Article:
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> What do we know about CORSIA’s MRV?

What do we know about CORSIA’s MRV?

Here is a text from the Resolution concerning MRV.

The Assembly requests the following actions be taken, with a view to establishing necessary mechanisms for implementation of the CORSIA from 2020, regarding the implementation of the MRV system:
a) the Council to develop, with the technical contribution of CAEP, the SARPs and related guidance material for the implementation of the MRV system under the CORSIA, including simplified MRV procedures, for adoption by the Council by 2018;
b) all Member States whose aircraft operator undertakes international flights to develop the necessary arrangements, in accordance with the MRV SARPs, for implementation from 1 January 2019.
This statement means that the obligation to comply with MRV applies to all Member States whether they are participating in the scheme or not.
ICAO also encourages Member States to build partnerships among themselves to cooperate on the implementation of the MRV system. So there will be a possibility for States with low traffic to delegate control over their aircraft operators to other State.
Follows all the information about Monitoring, Reporting and Verification available to Verifavia.
Monitoring is not limited to information that needs to be reported. All necessary flight related data should be monitored. Every aircraft operator operating international flights will have to develop and have approved a Monitoring Plan.
Who will be obliged to monitor their flights/emissions:
  1. Aircraft operator:
  • ICAO Designator holder (ICAO Doc 8585)
  • AOC (or equivalent) holder
  • a juridical or natural entity insofar it operates an aircraft
    • A/C owner
    • A/C manufacturer
    • service management companies
  1. When the operator is not identified, liability falls on the juridical or natural entity owner of an aircraft as per the aircraft registration documentation:
  • leasing company
  • financial institution 
All necessary flight relevant information. Most importantly fuel consumed, type of fuel and fuel density.
All international aviation flights need to be monitored, independent of whether the routes flown are covered by the scheme in the given year.
There will be several ways to calculate an aircraft operator’s emissions. ICAO will propose two tiers of calculation. Tier 1 will be used for calculation of big volumes of CO2 and Tier 2 for low volumes of CO2. The threshold for eligibility to use Tier 2 is still under discussion in GMTF (Global MBM Technical Task Force).
These are the allowed methodologies for Tier 1:
  • method A (as used in EU ETS)
  • method B (as used in EU ETS)
  • fuel purchase
  • block off-block on
  • block hours ( an average fuel consumption per hour of all flights, including domestic flights, calculated on block off-block-on basis). 
Tier 2 will be simplified and will provide estimation methodology. We can expect use of an approved tool like the EUROCONTROL Small Emitters Tool, which is used in EU ETS.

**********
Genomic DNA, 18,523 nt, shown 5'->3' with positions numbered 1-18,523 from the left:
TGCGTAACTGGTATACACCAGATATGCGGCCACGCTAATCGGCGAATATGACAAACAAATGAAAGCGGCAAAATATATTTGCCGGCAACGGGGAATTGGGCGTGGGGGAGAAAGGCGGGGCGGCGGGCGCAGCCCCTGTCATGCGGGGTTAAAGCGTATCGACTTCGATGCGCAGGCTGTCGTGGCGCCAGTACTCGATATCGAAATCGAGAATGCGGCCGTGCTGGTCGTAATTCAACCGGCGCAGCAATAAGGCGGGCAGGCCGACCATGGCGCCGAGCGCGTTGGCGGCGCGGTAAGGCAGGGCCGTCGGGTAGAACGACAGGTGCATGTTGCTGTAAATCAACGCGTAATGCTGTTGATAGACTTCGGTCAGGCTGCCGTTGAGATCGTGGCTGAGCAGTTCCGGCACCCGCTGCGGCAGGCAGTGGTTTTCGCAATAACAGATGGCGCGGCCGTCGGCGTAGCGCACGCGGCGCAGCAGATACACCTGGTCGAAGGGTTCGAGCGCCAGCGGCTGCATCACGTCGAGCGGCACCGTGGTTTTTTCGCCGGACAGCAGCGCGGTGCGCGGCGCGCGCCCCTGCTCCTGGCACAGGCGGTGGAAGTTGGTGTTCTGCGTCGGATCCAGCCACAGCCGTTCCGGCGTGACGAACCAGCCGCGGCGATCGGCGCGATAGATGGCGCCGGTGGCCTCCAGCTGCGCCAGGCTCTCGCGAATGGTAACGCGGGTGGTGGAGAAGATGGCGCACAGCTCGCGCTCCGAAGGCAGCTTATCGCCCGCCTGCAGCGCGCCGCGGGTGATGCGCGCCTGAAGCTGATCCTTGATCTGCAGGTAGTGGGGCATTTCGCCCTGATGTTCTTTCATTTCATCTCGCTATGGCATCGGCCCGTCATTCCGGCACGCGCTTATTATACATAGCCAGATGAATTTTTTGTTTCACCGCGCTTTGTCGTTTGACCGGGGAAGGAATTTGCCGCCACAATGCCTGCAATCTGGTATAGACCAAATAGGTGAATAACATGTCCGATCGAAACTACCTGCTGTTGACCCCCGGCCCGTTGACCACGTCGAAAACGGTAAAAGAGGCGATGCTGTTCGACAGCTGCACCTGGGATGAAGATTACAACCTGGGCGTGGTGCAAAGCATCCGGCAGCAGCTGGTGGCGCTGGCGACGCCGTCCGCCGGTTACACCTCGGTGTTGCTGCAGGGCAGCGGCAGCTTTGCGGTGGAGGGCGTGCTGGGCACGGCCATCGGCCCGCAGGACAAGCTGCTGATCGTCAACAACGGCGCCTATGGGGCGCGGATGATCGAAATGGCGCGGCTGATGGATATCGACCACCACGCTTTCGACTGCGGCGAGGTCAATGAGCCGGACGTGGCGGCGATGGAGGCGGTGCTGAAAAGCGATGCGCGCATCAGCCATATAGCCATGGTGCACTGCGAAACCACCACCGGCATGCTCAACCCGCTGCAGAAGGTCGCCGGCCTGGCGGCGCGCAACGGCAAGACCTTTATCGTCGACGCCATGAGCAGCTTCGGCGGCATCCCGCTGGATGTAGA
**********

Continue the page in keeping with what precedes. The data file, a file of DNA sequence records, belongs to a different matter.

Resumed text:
The emissions will then be calculated using constant 3.16, representing the number of tonnes of CO2 produced by burning a tonne of aviation fuel.
Reporting will be mandatory for all aircraft operators (see details above).
All necessary information to establish offsetting requirements will have to be reported.

Details of what exactly will have to be reported are not available yet. It is clear now that reported will have to be at least fuel consumed, type of fuel, fuel density, origin, destination, number of flights and emissions.
Actual density of the fuel will have to be reported, unless the aircraft operator has a good reason to use the standard (good reasons to be agreed).
Origin and destination are now considered as per State. It is under consideration whether reporting per airport pair will be mandatory.


Standard electronic tool, standard templates, data elements and rules for reporting language will be available
The report will have to be submitted to the aircraft operator’s administrating State. In case the aircraft operator delegated control to other State, the aircraft operator will have to report to this delegated Sate.
The monitored and reported information will have to be verified to ensure completeness, accuracy, fairness and level play field.

Every aircraft operator will voluntarily develop their internal audit processes and implement those in their Monitoring Plans. Verification will then be performed by an independent third party verifier accredited according to the SARPs. The annual report as well as any sources or supporting information used by the accountable entity will have to be verified and materiality thresholds will vary for tier 1 and tier 2. It is under consideration now whether annual reports from aircraft operators that in a given year flew only on exempted routes will have to be verified as well.

Verifiers will use as reference processes described in the monitoring plan as well as external sources of data.
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